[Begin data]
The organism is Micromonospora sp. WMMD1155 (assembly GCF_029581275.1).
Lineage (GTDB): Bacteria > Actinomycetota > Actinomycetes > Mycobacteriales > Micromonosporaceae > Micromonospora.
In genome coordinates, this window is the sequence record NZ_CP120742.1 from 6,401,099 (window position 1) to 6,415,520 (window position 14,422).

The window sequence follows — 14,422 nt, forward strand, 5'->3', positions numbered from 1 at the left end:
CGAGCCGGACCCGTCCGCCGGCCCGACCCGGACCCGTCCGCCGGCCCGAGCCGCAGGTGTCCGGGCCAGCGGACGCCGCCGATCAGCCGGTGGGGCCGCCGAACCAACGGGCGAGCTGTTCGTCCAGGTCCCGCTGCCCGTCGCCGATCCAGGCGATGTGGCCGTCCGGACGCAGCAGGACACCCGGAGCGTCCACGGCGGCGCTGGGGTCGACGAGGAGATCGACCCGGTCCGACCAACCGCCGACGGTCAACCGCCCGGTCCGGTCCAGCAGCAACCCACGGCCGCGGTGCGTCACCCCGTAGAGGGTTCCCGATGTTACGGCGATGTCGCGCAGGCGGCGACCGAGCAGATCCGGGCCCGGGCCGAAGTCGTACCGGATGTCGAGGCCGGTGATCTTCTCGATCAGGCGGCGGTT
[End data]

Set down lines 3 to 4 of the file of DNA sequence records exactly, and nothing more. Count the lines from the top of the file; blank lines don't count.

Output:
In genome coordinates, this window is the sequence record NZ_CP120742.1 from 6,401,099 (window position 1) to 6,415,520 (window position 14,422).

The window sequence follows — 14,422 nt, forward strand, 5'->3', positions numbered from 1 at the left end: